6-4, 280-pound junior Josh McNeil is back for his third season at center with 23 straight starts under his belt. While he's not a huge blocker, he became more and more consistent as last season went on and became phenomenal in pass protection. Tough as nails, he played hurt throughout the year and spent the off-season healing up. He's an all-star waiting to happen.

While several players will move around from time to time, 6-6, 325-pound senior Ramon Foster is a right tackle. While he's good in pass protection and is a good athlete, he needs to keep his weight in check and might turn out to make some money at the next level at guard. Toughness isn't a problem after holding up throughout the year with a busted thumb.

The right guard job will go to Jacques McClendon early on, but he'll have to battle to hold on to the gig. The 6-3, 320-pound junior started the final five games of last year when Chris Scott moved to tackle and was more than fine. He made one of the signature plays of the year with a fumble recovery to save a late drive on the way to the overtime win over South Carolina, but he was more than that. A smart player who doesn't make mistakes, now he's expected to become a monster of a run blocker.

Projected Top Reserves: If Chris Scott moves from tackle back to guard, 6-5, 315-pound sophomore Ramone Johnson
should be ready to step in. A very big, very promising prospect who'll eventually be a top starter, he'll start out as a key backup at left tackle and will see plenty of time in the rotation. He'll be an all-star before his career is over.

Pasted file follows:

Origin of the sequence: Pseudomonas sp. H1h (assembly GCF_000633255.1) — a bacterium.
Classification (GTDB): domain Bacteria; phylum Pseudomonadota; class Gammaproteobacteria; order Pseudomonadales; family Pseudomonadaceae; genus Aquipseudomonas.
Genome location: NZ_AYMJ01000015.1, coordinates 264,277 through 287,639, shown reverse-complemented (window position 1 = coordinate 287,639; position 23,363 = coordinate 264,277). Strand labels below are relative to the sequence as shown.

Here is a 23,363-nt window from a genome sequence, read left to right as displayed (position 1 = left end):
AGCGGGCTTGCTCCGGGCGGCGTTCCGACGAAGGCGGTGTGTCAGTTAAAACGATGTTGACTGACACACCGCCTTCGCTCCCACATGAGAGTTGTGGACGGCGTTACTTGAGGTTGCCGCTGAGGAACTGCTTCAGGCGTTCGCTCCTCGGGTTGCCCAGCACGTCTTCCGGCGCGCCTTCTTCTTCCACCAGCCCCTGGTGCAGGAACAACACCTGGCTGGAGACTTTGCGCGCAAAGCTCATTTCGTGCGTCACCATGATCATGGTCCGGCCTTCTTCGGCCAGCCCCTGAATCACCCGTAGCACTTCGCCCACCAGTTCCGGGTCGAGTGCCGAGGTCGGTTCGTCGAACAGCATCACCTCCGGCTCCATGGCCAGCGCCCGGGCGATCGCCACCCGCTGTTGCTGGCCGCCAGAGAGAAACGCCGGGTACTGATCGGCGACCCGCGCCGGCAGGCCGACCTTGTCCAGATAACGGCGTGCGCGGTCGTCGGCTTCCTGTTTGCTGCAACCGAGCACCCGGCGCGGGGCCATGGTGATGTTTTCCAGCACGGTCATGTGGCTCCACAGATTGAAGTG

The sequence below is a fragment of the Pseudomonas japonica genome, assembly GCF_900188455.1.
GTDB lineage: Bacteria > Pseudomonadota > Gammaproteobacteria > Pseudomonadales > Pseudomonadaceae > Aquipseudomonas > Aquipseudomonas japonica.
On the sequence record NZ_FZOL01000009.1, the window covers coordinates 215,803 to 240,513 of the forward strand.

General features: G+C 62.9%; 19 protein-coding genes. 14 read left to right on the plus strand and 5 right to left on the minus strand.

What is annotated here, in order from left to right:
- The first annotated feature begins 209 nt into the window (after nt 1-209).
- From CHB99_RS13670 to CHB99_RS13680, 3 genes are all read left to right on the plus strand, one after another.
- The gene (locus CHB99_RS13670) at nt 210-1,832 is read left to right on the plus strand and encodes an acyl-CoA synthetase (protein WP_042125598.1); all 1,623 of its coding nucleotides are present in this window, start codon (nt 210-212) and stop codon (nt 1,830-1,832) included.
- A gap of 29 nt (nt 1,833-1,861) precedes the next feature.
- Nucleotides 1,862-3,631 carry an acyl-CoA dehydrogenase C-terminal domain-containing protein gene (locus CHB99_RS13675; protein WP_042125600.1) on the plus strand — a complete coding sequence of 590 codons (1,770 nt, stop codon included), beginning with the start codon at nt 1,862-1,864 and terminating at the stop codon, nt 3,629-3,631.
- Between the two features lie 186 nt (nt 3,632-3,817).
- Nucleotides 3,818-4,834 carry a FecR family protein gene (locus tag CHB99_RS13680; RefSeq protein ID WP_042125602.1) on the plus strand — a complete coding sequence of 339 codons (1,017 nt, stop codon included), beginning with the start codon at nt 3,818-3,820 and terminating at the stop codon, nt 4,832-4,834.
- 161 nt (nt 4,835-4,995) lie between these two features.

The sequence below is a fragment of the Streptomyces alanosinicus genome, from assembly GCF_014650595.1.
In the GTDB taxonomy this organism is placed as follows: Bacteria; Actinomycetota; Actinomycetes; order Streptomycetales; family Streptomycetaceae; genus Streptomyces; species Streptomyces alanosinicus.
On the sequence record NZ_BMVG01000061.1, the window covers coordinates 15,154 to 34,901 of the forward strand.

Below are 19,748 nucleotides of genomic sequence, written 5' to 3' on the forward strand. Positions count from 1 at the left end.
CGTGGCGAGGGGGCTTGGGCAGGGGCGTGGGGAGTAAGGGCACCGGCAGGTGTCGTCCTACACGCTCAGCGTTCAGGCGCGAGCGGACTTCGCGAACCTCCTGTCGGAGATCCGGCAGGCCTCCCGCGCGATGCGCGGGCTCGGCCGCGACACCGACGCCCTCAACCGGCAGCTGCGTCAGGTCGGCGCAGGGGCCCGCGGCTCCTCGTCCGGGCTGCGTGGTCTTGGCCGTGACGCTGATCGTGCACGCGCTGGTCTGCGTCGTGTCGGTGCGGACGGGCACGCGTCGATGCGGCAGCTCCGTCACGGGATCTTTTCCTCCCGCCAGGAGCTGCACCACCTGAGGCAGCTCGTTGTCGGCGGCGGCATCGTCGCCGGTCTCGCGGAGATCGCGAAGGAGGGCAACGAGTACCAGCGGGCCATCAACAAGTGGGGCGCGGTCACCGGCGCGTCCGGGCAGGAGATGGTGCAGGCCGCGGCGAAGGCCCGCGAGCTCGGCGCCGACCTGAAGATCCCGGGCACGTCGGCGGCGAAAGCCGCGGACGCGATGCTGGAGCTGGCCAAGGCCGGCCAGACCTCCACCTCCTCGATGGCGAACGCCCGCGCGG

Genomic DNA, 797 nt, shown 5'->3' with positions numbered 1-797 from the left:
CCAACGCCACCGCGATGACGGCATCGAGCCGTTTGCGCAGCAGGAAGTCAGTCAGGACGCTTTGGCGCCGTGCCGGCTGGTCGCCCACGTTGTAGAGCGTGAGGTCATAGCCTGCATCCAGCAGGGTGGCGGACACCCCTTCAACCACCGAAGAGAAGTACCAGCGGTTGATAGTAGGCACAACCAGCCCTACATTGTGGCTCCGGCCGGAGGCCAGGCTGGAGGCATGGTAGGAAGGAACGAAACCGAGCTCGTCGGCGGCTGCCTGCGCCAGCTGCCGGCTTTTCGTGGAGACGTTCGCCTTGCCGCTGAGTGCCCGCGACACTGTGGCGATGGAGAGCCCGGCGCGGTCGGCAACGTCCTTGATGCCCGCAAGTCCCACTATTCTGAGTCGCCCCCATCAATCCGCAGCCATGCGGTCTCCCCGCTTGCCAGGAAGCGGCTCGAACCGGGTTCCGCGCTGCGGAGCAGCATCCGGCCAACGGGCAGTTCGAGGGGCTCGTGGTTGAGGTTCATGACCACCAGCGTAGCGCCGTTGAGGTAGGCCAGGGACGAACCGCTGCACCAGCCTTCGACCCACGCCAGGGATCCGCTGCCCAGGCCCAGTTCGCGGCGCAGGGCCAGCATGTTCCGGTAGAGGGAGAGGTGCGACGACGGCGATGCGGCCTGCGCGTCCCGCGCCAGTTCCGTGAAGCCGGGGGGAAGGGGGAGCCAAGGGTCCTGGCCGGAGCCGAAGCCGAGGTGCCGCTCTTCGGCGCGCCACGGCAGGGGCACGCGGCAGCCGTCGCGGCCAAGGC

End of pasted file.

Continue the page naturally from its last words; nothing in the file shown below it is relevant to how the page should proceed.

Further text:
Anthony Parker could see a bit of time at center, and Vladimir Richard is a decent veteran able to start at right guard when needed. The 6-4, 300-pound junior isn't in Parker's class, but he's been a good backup at either guard spot and can beat people up in the running game. The former defensive lineman is a smart, tough blocker who will be a regular starter at some point over the next two years.

Watch Out For ... plenty of reshuffling throughout the year. Phil Fulmer likes versatile linemen who can fill in the gaps when injuries or other problems arise so he can always have the best five blockers on the line. Watch for more backups to see time whenever remotely possible to get more seasoning.
Pass protection. Give some credit to the system, give some credit to the coaching staff, and give some credit to Erik Ainge, but the line really did a fantastic job in pass protection allowing a mere four sacks. Four. With all the experience returning, there's no reason for things to slip that much, even with the new offensive coordinator and quarterback.
Consistent run production. With all the size and all the veterans returning, there's no reason the running game should average just 4.2 yards again. Making the overall rushing production even more mediocre was the pass protection. Usually teams that finish around 73rd in the nation in rushing has problems with sack totals bringing things down. That's hardly the case here. Spring ball did nothing to show that this group can pound on anyone.
A monster disappointment over the last several years, the Vol front five was fantastic last season in pass protection and was decent, but not great, for the ground attack. Now the line should be phenomenal with five returning starters and a few good backups ready to step in and start when needed. This is an extremely versatile, very good line that'll give the skill guys all the time they want to operate.
Rating: 9